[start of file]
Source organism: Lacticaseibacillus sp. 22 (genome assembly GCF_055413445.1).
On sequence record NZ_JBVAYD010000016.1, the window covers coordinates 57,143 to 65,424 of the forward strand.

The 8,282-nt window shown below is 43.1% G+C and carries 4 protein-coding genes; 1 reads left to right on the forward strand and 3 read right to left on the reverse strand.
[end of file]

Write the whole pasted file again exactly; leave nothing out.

Source organism: Lacticaseibacillus sp. 22 (genome assembly GCF_055413445.1).
On sequence record NZ_JBVAYD010000016.1, the window covers coordinates 57,143 to 65,424 of the forward strand.

The 8,282-nt window shown below is 43.1% G+C and carries 4 protein-coding genes; 1 reads left to right on the forward strand and 3 read right to left on the reverse strand.